Adjacent to the group of plots where the unknown veteran is buried is the Samuel Y. Des Isles family plot. During their lifetime Charles and Samuel purchased several pieces of land together. Would it not be logical that they would also purchase family plots adjacent to each other?

The fact that Charles died in Lamoine; might have purchased cemetery plots adjacent to those of the Samuel Y. Des Isles family; that Armenia is likely to be buried in the same cemetery as the rest of her family, and that she would bury her husband, Charles, in that very same cemetery is circumstantial evidence that the couple is resting in East Lamoine Cemetery. That there is no stone placed on his gravesite was probably a result of the family’s lack of finances. That she has no stone is probably a result of her family living away from Lamoine.

However, the strongest evidence that Charles is buried in East Lamoine Cemetery is the one unknown Civil War Veteran, one among the small number of 121 veterans. And Charles, a Civil War veteran, has no known burial site. How many unknown Civil War veterans could there be in the small community of Lamoine—or its section known as East Lamoine?

I have yet to search Armenia’s pension records, nor have I thoroughly investigated Maine’s involvement in paying for half of Charles F. Walker’s funeral. These records are difficult to search unless one is doing it in person. However, they need to be explored, and I will persist.

Tonight I spoke with Richard Essenwine of Kittanning (PA), who is involved with locating Civil War veteran’s gravesites. He offered to research the G. A. R. records. Perhaps these records will provide the one detail I need to prove that East Lamoine Cemetery is the resting place of Charles and Armenia Walker. That missing piece MUST be somewhere.

My goal is to have a proper Civil War stone marking Charles F. Walker’s gravesite. Furthermore, I would like to have the stone put in place on my next visit to Lamoine.

Will this happen? I hope so. Perhaps some of my readers will have a suggestion for “how to” find the missing piece of information.

And if I succeed, it should make headlines.

After all, A soldier’s only dead when he’s forgotten.***

SOURCES:

*Civil War soldier gets graver marker. Brandon Keat, Tribune-Review. Undated article.

** Special Schedule list of Surviving Soldiers, Sailors, and Marines, and Widows, etc., S.D. 2; E. D. 154, Minor Civil Division: Maine, Page 3, Line 27Volume 154, Family 184.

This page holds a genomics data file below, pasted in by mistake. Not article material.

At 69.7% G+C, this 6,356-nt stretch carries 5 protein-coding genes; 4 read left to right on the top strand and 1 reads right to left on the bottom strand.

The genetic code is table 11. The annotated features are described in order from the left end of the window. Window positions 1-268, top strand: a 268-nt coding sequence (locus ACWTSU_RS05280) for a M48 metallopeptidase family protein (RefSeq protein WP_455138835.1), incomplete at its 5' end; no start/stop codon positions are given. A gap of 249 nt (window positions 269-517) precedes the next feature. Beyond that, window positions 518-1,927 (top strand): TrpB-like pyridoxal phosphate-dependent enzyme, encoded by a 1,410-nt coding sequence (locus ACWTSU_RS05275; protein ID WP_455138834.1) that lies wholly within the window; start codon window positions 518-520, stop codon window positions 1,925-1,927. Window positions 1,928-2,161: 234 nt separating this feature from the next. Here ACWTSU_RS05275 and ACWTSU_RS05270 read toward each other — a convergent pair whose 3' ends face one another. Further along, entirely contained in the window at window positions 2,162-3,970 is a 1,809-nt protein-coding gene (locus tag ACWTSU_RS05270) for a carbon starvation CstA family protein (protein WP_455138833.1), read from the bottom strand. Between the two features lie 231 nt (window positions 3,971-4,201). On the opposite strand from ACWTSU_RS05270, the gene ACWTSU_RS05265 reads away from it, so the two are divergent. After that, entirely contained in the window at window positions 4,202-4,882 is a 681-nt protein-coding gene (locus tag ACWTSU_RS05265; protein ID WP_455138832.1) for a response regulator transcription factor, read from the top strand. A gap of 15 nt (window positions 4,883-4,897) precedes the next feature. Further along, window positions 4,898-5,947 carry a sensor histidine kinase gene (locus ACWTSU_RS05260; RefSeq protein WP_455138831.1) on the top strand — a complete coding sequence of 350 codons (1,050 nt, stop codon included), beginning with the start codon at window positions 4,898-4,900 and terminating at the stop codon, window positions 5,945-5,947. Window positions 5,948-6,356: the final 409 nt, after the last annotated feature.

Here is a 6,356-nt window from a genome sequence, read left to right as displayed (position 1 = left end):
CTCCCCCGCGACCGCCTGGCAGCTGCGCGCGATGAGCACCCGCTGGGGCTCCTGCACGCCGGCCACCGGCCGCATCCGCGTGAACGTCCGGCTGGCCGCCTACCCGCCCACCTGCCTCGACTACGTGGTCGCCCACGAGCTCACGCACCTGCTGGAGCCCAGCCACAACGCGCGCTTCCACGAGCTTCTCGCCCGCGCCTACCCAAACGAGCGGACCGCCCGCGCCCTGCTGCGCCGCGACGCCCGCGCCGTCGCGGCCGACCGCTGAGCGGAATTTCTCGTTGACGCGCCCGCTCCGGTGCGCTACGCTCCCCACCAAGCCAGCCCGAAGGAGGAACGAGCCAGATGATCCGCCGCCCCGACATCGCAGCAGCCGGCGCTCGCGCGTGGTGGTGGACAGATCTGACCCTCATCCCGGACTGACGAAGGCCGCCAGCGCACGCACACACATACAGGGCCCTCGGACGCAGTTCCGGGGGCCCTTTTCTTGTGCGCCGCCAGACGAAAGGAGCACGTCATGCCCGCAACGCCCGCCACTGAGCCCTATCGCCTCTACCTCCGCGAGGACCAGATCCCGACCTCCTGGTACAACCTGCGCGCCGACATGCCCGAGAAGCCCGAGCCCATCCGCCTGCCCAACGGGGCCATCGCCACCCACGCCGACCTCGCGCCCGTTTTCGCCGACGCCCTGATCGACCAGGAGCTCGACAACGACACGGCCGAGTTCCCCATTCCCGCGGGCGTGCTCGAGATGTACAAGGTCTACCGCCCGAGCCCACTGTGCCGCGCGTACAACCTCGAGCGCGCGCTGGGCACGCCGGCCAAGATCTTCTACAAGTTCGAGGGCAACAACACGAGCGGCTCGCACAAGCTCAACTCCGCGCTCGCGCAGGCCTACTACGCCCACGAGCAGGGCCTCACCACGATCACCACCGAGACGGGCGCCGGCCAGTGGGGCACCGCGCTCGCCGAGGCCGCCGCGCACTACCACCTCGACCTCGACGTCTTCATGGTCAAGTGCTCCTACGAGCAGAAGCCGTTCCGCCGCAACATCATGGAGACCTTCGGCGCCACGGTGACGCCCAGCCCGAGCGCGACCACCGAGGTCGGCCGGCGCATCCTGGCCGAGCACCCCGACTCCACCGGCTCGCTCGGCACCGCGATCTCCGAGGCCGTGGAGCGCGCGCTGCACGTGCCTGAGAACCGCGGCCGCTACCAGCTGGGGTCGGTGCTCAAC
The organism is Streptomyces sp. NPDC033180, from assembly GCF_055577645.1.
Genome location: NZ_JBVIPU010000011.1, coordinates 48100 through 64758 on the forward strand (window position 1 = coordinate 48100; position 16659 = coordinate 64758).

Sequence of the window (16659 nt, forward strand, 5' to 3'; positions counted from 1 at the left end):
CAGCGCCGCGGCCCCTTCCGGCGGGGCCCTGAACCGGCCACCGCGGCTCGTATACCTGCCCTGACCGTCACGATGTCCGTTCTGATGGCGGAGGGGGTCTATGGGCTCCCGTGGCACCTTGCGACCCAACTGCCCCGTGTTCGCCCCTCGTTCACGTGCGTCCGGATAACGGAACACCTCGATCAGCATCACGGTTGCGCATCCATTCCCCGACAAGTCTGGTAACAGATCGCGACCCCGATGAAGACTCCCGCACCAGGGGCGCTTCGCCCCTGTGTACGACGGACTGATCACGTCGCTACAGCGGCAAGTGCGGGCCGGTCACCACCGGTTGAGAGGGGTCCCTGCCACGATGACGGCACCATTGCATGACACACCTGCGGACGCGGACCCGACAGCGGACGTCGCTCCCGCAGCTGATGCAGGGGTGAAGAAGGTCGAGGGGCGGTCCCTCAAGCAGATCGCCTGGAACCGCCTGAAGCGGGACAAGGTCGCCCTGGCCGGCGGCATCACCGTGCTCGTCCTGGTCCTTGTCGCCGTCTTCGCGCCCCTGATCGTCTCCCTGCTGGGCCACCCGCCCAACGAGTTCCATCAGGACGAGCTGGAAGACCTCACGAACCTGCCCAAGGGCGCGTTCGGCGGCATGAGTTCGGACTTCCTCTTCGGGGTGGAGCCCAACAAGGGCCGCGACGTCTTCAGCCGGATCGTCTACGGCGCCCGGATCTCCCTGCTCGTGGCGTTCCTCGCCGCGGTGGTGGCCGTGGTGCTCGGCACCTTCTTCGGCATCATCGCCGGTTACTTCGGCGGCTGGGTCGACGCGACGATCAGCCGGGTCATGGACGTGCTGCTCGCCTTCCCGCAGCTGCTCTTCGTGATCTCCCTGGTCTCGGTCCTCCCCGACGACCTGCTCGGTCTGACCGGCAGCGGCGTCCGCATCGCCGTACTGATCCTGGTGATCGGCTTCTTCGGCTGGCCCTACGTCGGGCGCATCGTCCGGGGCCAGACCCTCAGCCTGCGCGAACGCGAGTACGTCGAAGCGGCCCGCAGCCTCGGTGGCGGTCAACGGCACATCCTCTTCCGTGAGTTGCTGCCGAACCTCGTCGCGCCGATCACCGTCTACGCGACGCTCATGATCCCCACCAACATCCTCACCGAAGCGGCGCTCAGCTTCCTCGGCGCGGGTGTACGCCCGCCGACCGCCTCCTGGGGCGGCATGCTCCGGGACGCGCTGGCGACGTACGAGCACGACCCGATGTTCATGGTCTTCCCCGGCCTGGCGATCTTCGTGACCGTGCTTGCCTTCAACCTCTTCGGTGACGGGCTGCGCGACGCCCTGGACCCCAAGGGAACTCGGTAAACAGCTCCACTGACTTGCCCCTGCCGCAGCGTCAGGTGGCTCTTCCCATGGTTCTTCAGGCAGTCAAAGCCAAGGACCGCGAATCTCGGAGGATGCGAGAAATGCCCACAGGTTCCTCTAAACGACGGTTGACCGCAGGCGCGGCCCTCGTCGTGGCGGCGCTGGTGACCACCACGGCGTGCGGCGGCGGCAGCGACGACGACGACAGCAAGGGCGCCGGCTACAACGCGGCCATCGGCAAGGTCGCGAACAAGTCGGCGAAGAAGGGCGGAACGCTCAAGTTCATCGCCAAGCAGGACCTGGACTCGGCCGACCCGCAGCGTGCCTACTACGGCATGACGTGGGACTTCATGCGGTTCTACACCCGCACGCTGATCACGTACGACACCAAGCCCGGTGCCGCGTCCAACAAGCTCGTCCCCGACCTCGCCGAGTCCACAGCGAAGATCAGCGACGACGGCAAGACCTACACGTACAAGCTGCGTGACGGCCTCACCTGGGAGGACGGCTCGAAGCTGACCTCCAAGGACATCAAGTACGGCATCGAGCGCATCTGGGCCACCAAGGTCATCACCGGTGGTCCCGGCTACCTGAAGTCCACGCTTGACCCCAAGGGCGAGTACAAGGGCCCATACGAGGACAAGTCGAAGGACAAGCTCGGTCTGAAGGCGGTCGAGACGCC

***Stephen Nelson, who volunteered to handle the leftover money after Bell Township (pa) Historical Society’s 150th birthday celebration for the town last year. “We want to make sure they are never, ever forgotten.”

ADDITIONAL READING:

119 Memorial Days: Still Seeking Civil War Veteran’s Gravesite: https://carolyncholland.wordpress.com/2011/05/30/119-memorial-days-still-seeking-civil-war-veteran%e2%80%99s-gravesite/#more-3186

OH, TO CLIMB SCHOODIC MOUNTAIN (Maine)

IN SEARCH OF THE ARABELLA: A Story of Two Boats

THE OVENS on Mt. Desert Island, Maine

POPHAM BEACH, MAINE

LOGGING IN MAINE AND ON THE PERU-BRAZILIAN BORDER

THE SPECTACULAR PENOBSCOT RIVER A Natural Wonder in Maine: Part 1

YOU MEAN THIS NEW ENGLANDER IS A WESTSYLVANIAN?

IN NEW ENGLAND, HISTORY CONFLICTS WITH PROGRESS

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2 Comments »

  1. Will Civil War Veteran John W. January buried in the Dell Rapids SD. cemetery get his Civil War Stone Marking? Please look up his story on the computer…http://www.minonktalk.com/jjanuary.htm

    Only Dead When Forgotten.

    Comment by Ben Myers — April 7, 2010 @ 5:26 pm | Reply

  2. Hi Carolyn,
    I seen your article in the Ellsworth American. I have photo’s of members of the Walker family that I purchased several years ago at an auction in Bangor Me. It may be of the same family. Two of the photo’s are identified as Charles Walker. They are of the Civil War Period. They may be of interest to you.
    John

    Comment by john scappaticci — July 7, 2010 @ 11:49 pm | Reply